Spending months in extended Spring Training prior to a placement at Single-A Tampa isn't much to get excited about when your dream is to pitch in meaningful games in the Bronx. But for Dillon Tate, who had been fighting shoulder problems since Spring Training, it was one huge step. The
Spending months in extended Spring Training prior to a placement at Single-A Tampa isn't much to get excited about when your dream is to pitch in meaningful games in the Bronx. But for Dillon Tate, who had been fighting shoulder problems since Spring Training, it was one huge step. The 23-year-old pitcher was itching to get his name back into the mix among those inching their way closer to Yankee Stadium.
Acquired from Texas last season in a trade-deadline deal that sent Carlos Beltran to the Rangers, Tate spent much of the time since then staring at a stalled progress report. The right-hander was drafted fourth overall in the 2015 MLB Draft, and he had modest success in six appearances at two of the Rangers' Class-A affiliates. But then in 2016, Tate struggled at full season Single-A. In 17 games, he posted a 5.12 ERA and opposing hitters were batting .310 off of him.
Despite those numbers, Yankees general manager Brian Cashman was willing to take a flier on Tate, calling the then-22-year-old starter "a lottery ticket." Immersed in a rare rebuilding cycle, Cashman believed that if Tate could stay healthy -- and if he was willing to work a bit on his delivery -- the Yankees might have found a diamond in the rough.
Tate reported to Low-A Charleston after the trade, and he pitched fine in seven appearances out of the bullpen. In Spring Training, after an offseason of reflecting and reviewing his past outings, Tate wanted to work on getting back into the starting rotation -- no small task. Pitching coaches told him that his delivery was too long -- the stroke of his arm wasn't smooth. Plus, he had somehow lost his fastball. The pitch that once touched the upper 90s on the radar gun now was sitting in the low 90s, and Tate hesitated to throw it, favoring his off-speed pitches instead.
"He came in and his stroke was a little long, and he was pushing off his backside a little bit," says Tim Norton, Tate's pitching coach with the Tampa Yankees. "That was making it tough for him to get the ball out in front and finish his pitches. He would get real soft and just rely on his off-speed, and you forgot about that 95 that he has sitting there."
The issues weren't lost on Tate, who admits to having been frustrated by his situation in 2016.
"Last year I was healthy, but my delivery still needed a lot of work and adjustments," he says. "So it was tough pitching in the games and expecting to see results, and I couldn't understand why I wasn't seeing results. I just battled with that for the whole year."
He anticipated going through a similar battle in 2017, hopefully taking some necessary steps, but then fate dealt him a slight blow.
"Fast forward one year, I'm starting out the same way, but this time my season ends up being stopped because of an injury, and with that injury I had time to look back at myself and build myself back up, and that's made all the difference."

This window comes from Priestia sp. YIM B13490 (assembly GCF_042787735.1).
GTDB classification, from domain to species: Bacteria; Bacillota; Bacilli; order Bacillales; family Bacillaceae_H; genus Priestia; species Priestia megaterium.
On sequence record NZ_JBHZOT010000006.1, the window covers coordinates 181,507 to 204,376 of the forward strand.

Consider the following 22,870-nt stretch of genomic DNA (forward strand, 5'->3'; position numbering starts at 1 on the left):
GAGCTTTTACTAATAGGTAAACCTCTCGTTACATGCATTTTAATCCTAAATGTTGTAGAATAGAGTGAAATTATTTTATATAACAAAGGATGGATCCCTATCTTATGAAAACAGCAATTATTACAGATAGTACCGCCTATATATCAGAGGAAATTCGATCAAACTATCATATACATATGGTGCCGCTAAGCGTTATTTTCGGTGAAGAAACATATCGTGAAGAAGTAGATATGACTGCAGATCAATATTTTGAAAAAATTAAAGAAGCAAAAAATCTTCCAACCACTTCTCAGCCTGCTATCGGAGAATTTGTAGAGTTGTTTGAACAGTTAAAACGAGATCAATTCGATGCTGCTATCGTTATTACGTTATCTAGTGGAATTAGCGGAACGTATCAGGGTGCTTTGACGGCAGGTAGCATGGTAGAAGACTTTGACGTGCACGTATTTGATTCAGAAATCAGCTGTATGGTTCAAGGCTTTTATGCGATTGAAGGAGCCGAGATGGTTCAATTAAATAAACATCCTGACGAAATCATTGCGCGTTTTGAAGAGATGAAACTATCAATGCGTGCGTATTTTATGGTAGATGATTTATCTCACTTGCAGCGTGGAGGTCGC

The word on the street was that he had a "balky shoulder." Tate still doesn't even know what that means. Truth is, the young pitcher was dealing with strained teres minor, an injury he sustained early in spring while doing "dry work" -- holding onto a towel and going through the delivery motion prior to actually tossing a ball.
"It was like part of my shoulder was being stretched a little bit too much, and I felt it throughout the workout," Tate says. "I knew right then and there that I had messed it up."
The Yankees shut Tate down to start rehabbing the shoulder -- a process that meant he wouldn't find his way into a game until June 20. No doubt, being away was hard. But Tate looks at his injury, and the work he was forced to do because of it, as a game-changer.
"It's the toughest thing to do, to be on the sidelines when all you want to do is be out there playing," he says. "But that time also helped me realize the things that I need to do for my arm in order to be healthy and be able to go out there and succeed.
"Being hurt isn't fun, but I think it actually ended up helping me for the better. I had a chance to work on my delivery and iron some kinks out, fix some things that needed some attention. I think had I not gone to extended Spring Training, I'd be in a much worse spot than I am right now."
During his time on the shelf, he looked at his delivery and, with the help of Yankees pitching coaches and coordinators, pinpointed where he might be able to improve. His body was moving one way, and his hands were moving another. He had to get everything in sync. Plus, he needed to get a feel back for some of his pitches.
Of course, it's not like nothing was working. When he was on the mound, even if he was laboring, Tate had always found ways to get people out. His stuff was pure and good. But he knew that wasn't sustainable.
"I think that if you're honest with yourself, you know when something like a pitch or your motion is not good," Tate says. "So you want to work your best to fix it because you know it's not going to yield results. Or if it did yield results, it's probably not going to continue to yield results for a long time or against a better caliber player. So it's just being honest with myself, looking at what was going on and not being afraid of the work."